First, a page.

Opening the show for Milky Chance was alternative rock group X Ambassadors. The band began its set playing for a 3/4 filled Echostage, which given the venue’s size, is not bad at all for an opening act. The band originates from Ithaca, New York with brothers Sam and Casey Harris manning vocals and keyboards respectively. During the show Sam busted out surprisingly energetic dance moves and at a few points, the tenor saxophone. Needless to say the crowd loved it. During “Gorgeous,” a song off of the band’s new album, VHS, the crowd went absolutely crazy to Sam’s falsetto and dance moves. It was not something I was expecting from the bearded rocker, but I was pleasantly surprised. The band’s music reminded me somewhat of a blend of Dave Matthews and Imagine Dragons, with elements of R&B and hip-hop infused in the music as well. On a more critical note, the band was not exceptionally better in concert than their studio album, and their bold, gritty sound that makes their music as catchy as it is was diminished in their live performance. But all in all, the band’s set was entertaining, energetic, and engaging. Between Sam’s dance moves, his saxophone solos, surprisingly good falsetto, and presence on the stage, I enjoyed the performance quite a bit.
And now, Milky Chance. The German folk duo had a killer backdrop visual of a bunch of totem looking poles with lights and dreamcatcher-esque objects hanging above them. The combination of that with excellent lighting made for a great pairing with Milky Chance’s music, which has been describedas being a combination of folk, reggae, house, and jazz. The band was incredibly comfortable on the stage, as singer Clemens Rehbein and producer/percussion Philipp Dausch were previously in a jazz ensemble in their hometown of Kassel. I had a chance to speak to Rehbein prior to the show, and he said that Flown Tones (the ensemble) was “a great experience for jamming and playing music with other people, learning rhythms and singing.” Jam indeed they did, with many songs having wonderful improv digressions that sounded as if they had been part of the original song.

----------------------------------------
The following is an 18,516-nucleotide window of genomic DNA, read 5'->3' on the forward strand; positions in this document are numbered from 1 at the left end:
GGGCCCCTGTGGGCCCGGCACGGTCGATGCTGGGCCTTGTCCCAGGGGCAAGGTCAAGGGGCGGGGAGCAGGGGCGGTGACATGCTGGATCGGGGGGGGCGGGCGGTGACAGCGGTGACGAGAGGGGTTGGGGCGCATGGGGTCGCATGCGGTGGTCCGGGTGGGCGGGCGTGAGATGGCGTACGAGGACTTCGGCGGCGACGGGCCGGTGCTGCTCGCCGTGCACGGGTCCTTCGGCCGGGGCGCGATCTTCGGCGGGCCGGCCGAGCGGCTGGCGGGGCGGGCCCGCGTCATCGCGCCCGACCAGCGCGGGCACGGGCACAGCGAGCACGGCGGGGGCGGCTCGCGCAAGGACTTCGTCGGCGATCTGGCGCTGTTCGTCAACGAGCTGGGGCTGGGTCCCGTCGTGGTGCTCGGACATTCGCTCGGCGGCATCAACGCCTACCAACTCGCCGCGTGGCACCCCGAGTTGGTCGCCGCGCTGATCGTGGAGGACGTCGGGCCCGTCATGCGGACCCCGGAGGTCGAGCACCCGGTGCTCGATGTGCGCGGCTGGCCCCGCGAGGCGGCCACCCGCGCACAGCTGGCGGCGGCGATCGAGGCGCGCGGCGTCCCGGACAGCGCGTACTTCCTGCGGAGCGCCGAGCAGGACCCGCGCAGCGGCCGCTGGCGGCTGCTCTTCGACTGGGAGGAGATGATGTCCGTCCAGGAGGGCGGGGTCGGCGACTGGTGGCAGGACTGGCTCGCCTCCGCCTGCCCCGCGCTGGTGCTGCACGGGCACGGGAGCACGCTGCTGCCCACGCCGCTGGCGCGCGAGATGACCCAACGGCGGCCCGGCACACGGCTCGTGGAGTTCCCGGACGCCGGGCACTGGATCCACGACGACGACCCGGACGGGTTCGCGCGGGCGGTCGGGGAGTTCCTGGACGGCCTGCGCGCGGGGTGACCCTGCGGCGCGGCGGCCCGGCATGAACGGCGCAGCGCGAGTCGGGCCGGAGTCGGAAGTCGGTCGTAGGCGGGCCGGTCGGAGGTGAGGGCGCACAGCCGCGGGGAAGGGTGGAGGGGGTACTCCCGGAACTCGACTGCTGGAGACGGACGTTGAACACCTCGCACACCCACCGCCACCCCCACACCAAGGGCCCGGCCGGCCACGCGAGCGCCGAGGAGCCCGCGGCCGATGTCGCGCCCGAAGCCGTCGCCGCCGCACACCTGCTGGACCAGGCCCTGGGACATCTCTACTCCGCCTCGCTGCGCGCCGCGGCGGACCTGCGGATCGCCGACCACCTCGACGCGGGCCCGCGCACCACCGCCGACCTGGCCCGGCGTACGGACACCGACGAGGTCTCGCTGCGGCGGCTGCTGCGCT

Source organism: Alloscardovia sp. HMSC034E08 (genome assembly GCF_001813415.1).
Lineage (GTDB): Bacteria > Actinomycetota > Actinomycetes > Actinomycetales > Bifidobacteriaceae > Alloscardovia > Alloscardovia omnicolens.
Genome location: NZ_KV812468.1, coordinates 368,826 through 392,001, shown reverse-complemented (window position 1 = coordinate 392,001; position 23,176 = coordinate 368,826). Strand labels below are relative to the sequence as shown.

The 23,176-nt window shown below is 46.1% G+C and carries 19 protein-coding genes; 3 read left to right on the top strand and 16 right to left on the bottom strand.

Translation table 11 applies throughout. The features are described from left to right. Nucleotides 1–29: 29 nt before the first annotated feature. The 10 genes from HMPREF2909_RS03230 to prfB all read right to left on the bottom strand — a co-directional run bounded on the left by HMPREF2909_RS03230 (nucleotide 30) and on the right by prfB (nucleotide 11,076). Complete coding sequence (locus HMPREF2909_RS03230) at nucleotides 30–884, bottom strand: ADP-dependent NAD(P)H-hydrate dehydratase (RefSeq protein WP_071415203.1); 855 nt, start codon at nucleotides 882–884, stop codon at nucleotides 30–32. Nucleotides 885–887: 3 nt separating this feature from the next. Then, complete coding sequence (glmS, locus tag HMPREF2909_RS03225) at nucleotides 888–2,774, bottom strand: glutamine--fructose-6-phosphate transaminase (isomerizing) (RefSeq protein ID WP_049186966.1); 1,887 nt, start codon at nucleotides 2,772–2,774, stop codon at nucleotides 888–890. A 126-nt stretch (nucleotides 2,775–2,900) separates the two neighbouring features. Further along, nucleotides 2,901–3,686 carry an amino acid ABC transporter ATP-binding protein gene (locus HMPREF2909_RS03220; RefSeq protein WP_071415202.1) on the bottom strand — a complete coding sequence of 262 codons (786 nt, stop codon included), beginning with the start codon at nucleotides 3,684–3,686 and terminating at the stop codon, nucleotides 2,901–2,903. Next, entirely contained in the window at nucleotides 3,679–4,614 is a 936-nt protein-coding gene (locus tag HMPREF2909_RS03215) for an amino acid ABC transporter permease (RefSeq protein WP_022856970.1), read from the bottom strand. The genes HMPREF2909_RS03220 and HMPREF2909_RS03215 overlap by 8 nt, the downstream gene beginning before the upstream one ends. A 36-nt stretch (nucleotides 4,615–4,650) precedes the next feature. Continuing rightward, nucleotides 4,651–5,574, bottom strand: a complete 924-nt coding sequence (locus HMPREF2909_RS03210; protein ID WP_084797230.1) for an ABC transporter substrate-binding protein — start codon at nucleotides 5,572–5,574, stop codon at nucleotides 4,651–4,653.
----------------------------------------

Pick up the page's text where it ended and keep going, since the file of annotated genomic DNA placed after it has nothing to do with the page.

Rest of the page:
If you listen to Milky Chance with earbuds, on your computer speakers, or even on a speaker system with moderate bass, you are missing out on about half the experience. Live, Milky Chance goes from a groovy folk group to a house folk group. With the groovy bass that finds its way deep into your chest, or the percussion that has your toes wiggling, fingers tapping, and knees bouncing, the music is pretty much impossible not to dance to. I would say the music is much more than just music you dance to—it has substance too, its lyrics insightful and complex, so it satisfies your hunger for good, meaningful music that also has good vibes and you can dance to.
Beyond selling albums or singles, or selling out venues, Milky Chance has been incredibly successful because of the substance of its concerts. The band simply wants each person to enjoy the music in their own way. Rehbein told me that the number one goal for him in his music is to “have people enjoy the music in their own way. Music is more about feeling” and that it is “more feeling, less doing.” The band has an incredibly simple set-up, with only three members live, and that is part of its appeal. Milky Chance present simple, enjoyable music that emanates complexity as well, but one that comes from the listener’s interaction with it, not how many notes are crammed into a bar of a song. As a closing question, I asked Rehbein what he would do if he couldn’t be a successful musician,and his reply? An unsuccessful musician. He said that he couldn’t imagine doing anything else, and that music has always been a huge part of his life. The fact that his band has become an international sensation that sells out a concert in the nation’s capital? Cool, but not the goal. That kind of outlook added a kind of dimension to Milky Chance’s music that you can’t get every day, and also makes me very proud to be a German. Seeing a German band that is only a few years older than me be so successful in North America is pretty awesome, and inspiring.
The band’s 2014 album will not be alone come early 2016, according to Rehbein. He is always writing more songs, and expects to release a second album by January of 2016.